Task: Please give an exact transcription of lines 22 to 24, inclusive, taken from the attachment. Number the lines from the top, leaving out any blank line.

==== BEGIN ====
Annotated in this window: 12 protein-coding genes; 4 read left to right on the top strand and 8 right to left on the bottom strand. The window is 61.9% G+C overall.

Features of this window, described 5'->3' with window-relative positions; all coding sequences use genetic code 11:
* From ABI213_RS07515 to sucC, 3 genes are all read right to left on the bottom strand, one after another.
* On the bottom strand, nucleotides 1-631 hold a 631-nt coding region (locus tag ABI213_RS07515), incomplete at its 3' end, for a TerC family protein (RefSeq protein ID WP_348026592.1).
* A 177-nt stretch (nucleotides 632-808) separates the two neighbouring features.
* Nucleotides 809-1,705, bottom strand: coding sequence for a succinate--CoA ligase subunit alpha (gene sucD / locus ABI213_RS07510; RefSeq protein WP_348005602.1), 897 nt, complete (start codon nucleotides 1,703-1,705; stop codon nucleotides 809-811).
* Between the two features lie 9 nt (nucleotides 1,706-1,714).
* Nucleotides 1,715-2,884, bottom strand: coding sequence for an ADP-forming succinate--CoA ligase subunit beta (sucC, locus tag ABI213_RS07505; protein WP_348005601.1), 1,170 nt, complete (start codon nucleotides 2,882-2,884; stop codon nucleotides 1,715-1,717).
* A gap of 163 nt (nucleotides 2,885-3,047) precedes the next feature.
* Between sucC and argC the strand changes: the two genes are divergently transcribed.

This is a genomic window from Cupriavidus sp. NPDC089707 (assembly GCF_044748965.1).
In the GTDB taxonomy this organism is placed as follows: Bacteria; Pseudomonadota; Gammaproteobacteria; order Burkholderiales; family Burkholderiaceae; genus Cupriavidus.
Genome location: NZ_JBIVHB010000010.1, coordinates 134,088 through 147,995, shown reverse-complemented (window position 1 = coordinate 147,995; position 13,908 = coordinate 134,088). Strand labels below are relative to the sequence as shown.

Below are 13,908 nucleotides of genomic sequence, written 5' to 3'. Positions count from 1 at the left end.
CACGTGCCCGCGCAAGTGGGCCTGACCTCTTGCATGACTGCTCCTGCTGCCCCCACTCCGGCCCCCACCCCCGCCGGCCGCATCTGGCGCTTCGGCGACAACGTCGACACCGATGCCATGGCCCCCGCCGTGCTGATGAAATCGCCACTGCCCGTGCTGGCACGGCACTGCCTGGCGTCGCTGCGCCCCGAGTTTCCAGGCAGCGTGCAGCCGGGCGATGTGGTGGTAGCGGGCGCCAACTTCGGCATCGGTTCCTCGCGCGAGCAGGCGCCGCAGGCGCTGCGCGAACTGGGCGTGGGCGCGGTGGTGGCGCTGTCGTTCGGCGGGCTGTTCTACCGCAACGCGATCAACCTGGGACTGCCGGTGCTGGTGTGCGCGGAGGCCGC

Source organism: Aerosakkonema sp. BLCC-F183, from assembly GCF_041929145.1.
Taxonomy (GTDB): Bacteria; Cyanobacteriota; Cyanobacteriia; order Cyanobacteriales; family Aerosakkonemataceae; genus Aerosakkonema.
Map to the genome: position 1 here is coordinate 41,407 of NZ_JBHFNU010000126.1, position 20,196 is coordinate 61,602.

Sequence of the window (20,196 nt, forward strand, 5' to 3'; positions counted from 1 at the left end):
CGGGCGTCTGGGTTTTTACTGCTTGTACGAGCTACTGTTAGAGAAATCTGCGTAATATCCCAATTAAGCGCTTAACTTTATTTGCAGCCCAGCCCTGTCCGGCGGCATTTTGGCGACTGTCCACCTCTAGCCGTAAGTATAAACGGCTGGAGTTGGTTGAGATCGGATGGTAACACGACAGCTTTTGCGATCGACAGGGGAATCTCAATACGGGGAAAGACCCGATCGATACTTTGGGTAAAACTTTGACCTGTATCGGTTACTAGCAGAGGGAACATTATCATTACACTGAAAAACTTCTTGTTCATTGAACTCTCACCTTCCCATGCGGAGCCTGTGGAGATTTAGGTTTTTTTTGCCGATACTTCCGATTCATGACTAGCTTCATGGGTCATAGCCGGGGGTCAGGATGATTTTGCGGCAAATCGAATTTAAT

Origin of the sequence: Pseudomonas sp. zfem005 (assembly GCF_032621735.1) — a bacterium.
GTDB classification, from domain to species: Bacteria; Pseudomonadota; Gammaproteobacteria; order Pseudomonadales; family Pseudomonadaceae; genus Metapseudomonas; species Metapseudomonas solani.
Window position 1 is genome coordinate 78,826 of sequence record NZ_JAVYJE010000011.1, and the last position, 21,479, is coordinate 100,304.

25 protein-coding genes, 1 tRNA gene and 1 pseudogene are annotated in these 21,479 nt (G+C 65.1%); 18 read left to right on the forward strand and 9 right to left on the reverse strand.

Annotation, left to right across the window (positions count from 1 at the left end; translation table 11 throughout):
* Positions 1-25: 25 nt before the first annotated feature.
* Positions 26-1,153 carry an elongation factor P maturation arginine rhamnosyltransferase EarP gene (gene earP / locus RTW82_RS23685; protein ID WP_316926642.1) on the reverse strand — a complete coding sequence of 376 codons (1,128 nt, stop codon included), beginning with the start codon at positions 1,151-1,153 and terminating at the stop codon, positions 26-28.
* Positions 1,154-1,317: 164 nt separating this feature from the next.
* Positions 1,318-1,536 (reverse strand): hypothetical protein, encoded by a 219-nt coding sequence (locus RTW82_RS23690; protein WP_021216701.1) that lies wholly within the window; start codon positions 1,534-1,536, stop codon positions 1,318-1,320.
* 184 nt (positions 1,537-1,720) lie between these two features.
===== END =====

GTDB classification, from domain to species: Bacteria; Pseudomonadota; Gammaproteobacteria; order Pseudomonadales; family Pseudomonadaceae; genus Metapseudomonas; species Metapseudomonas solani.
Window position 1 is genome coordinate 78,826 of sequence record NZ_JAVYJE010000011.1, and the last position, 21,479, is coordinate 100,304.

25 protein-coding genes, 1 tRNA gene and 1 pseudogene are annotated in these 21,479 nt (G+C 65.1%); 18 read left to right on the forward strand and 9 right to left on the reverse strand.